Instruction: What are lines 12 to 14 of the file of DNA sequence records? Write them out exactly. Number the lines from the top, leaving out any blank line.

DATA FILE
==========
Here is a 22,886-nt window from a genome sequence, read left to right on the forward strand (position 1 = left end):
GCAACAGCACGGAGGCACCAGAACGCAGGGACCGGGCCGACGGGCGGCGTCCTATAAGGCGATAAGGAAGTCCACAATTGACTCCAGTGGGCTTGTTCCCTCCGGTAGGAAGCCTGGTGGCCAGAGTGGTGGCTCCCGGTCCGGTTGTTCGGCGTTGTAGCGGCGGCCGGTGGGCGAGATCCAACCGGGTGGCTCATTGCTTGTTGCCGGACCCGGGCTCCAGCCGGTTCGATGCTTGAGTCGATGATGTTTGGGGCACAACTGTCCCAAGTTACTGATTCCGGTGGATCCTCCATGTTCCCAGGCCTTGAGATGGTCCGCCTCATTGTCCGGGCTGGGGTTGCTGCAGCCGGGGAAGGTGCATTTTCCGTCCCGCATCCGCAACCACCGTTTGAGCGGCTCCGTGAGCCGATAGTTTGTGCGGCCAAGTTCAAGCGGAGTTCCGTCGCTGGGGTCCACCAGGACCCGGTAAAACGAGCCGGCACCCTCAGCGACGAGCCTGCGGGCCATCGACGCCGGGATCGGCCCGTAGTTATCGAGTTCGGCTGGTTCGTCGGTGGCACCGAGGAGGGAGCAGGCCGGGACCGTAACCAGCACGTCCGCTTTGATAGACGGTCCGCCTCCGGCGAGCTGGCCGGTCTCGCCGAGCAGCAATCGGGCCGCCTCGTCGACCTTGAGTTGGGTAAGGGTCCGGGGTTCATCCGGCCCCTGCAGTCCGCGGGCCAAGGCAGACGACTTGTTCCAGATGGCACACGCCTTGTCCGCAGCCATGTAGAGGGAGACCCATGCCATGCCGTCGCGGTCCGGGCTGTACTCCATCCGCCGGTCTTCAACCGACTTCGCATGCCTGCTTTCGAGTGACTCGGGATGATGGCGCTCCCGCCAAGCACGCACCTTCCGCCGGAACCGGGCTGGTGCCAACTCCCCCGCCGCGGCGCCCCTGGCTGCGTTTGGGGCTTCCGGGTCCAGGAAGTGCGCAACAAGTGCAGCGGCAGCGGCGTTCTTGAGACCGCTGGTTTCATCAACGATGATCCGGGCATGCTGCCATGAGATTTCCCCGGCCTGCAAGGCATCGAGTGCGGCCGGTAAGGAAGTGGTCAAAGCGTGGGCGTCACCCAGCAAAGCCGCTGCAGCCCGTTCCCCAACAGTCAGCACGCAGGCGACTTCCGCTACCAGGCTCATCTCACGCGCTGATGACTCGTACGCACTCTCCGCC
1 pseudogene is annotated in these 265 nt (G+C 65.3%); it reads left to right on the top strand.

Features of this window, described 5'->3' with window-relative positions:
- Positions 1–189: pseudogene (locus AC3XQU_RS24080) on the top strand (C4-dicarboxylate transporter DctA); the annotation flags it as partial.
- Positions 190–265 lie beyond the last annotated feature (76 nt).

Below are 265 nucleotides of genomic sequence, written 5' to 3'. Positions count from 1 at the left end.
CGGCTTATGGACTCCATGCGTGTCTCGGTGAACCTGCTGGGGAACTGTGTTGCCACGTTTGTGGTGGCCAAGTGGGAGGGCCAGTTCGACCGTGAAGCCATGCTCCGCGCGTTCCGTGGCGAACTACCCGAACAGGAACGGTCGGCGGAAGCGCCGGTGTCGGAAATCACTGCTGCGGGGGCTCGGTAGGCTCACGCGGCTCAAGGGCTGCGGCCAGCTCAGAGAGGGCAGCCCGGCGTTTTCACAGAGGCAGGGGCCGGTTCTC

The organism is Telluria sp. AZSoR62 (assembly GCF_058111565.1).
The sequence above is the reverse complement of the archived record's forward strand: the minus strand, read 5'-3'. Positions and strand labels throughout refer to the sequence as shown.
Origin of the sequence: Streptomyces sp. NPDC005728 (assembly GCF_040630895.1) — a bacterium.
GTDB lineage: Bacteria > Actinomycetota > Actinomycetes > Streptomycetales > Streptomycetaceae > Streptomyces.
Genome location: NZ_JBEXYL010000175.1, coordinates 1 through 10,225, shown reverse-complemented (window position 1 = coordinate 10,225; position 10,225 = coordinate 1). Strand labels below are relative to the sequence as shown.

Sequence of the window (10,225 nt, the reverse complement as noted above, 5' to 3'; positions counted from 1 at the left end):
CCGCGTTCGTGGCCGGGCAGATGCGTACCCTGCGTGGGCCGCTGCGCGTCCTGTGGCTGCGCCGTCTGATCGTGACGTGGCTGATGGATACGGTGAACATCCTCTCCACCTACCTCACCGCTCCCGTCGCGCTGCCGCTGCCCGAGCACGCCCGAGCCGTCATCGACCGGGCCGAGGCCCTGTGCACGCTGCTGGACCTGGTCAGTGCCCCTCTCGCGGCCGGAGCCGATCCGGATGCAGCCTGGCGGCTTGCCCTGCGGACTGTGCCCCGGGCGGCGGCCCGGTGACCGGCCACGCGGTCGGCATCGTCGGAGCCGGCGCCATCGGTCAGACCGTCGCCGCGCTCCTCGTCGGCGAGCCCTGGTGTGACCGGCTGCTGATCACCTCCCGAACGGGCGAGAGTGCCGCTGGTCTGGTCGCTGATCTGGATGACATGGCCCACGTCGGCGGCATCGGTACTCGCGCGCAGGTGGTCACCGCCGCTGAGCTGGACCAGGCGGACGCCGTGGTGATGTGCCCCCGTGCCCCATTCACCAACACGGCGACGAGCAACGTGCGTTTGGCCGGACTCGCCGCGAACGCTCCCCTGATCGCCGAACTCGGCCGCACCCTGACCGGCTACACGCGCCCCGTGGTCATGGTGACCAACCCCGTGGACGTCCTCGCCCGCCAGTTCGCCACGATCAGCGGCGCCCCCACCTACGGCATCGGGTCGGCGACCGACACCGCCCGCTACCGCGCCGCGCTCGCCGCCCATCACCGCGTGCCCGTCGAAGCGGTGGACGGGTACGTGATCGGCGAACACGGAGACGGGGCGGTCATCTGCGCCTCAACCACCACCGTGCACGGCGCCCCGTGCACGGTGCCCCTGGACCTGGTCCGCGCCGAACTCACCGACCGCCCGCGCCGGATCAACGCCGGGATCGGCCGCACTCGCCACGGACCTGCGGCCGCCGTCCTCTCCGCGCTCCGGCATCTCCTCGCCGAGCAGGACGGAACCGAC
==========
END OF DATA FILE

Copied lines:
GTDB lineage: Bacteria > Actinomycetota > Actinomycetes > Streptomycetales > Streptomycetaceae > Streptomyces.
Genome location: NZ_JBEXYL010000175.1, coordinates 1 through 10,225, shown reverse-complemented (window position 1 = coordinate 10,225; position 10,225 = coordinate 1). Strand labels below are relative to the sequence as shown.

Sequence of the window (10,225 nt, the reverse complement as noted above, 5' to 3'; positions counted from 1 at the left end):